Raspberry Pi Zero launched, smallest ever Pi costs literally next-to-nothing

Raspberry Pi Zero
It's so small, the device is even being cover-mounted on a magazine

A new flavour of the Raspberry Pi has been launched, and if you thought previous models were cheap, then this one takes the budget biscuit.

The Raspberry Pi Zero doesn't quite cost nothing, but as its name might suggest, the device's price tag is very close to it and you can pick one up for £4 (or $5 over in the US, which is around AU$7).

For that next-to-nothing outlay, you get yourself a tiny system powered by a Broadcom BCM2835 CPU running at 1GHz, backed with 512MB of LPDDR2 SDRAM, complete with a microSD slot, mini-HDMI port (allowing for 1080p video output at 60 fps) and micro-USB sockets.

It runs Raspbian, and is the smallest Raspberry Pi ever made with dimensions of 65 x 30 x 5mm (check the size relative to a $5 bill in the image above).

Supply and demand

"Several tens of thousands" of the devices have been made, but it's expected to be pretty popular at this price point, so you might have to order quickly before supplies run dry. At the time of writing, stocks from the UK sellers highlighted in the blog post trumpeting the launch are still holding up.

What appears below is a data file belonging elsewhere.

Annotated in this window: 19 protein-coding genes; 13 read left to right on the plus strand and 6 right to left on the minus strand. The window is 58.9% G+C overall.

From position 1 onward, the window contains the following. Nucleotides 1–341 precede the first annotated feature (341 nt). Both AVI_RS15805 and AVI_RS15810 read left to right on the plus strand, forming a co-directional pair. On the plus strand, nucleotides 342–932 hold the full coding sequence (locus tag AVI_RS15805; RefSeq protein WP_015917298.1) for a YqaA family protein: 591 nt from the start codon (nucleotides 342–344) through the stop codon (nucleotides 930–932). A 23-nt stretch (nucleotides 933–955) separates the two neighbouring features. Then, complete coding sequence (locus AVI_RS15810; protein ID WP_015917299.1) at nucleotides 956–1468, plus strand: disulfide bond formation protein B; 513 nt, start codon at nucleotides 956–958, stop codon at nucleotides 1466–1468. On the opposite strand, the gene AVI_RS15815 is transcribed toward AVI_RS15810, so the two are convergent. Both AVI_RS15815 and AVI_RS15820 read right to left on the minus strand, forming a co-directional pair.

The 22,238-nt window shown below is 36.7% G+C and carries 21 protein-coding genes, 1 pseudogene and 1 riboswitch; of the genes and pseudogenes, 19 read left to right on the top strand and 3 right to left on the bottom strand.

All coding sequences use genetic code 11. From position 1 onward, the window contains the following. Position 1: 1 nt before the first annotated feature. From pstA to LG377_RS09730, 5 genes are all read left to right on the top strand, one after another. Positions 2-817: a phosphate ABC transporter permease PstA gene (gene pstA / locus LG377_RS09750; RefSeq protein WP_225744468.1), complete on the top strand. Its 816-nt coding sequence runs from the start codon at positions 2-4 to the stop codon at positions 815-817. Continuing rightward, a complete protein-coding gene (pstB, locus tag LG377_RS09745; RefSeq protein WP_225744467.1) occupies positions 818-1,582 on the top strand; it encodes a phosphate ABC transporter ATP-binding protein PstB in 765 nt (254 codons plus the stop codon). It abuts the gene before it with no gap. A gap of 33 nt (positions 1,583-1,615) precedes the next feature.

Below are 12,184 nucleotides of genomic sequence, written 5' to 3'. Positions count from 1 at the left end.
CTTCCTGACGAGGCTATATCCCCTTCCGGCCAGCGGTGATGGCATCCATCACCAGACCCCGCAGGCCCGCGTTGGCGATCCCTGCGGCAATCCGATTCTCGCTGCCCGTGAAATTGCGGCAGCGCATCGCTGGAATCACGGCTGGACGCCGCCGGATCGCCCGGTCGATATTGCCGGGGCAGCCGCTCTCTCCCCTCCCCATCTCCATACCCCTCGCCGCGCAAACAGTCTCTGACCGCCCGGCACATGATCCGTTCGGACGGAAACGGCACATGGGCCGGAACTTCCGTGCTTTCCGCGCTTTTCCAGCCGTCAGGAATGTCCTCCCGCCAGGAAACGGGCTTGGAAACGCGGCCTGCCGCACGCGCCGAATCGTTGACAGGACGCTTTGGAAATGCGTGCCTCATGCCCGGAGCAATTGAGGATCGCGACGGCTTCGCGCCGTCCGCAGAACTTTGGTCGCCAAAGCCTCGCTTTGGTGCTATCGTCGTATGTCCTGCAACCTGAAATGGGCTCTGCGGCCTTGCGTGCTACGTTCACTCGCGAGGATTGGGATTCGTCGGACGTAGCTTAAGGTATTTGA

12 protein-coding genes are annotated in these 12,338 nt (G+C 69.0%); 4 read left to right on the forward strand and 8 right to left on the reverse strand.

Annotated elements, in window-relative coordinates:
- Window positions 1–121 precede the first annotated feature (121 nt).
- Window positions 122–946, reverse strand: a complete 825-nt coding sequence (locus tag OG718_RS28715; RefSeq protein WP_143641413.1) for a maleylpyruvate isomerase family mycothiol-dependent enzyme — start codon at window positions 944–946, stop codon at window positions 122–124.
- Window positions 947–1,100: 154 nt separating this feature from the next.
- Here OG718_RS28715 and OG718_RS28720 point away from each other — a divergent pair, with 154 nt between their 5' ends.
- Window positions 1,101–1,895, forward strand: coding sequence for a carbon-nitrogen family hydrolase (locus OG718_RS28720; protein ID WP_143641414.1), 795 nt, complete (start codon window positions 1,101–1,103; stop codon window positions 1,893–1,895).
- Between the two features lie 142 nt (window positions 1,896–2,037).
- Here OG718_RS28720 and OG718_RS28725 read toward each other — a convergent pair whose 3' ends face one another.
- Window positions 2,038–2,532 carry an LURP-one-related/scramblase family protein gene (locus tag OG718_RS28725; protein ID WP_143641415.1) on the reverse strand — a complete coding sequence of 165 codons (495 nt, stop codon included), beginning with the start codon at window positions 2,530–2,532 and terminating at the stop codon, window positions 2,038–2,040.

Interestingly, the December issue of the MagPi magazine has the Raspberry Pi Zero cover-mounted, and that apparently arrives in stores in the UK today (subscribers will get one too – though hopefully there won't be any danger of it getting mushed in the post).

As well as a free Zero, the mag contains various articles based on the tiny computer including project ideas to spark your imagination as to what can be done with the device.

Darren is a freelancer writing news and features for TechRadar (and occasionally T3) across a broad range of computing topics including CPUs, GPUs, various other hardware, VPNs, antivirus and more. He has written about tech for the best part of three decades, and writes books in his spare time (his debut novel - 'I Know What You Did Last Supper' - was published by Hachette UK in 2013).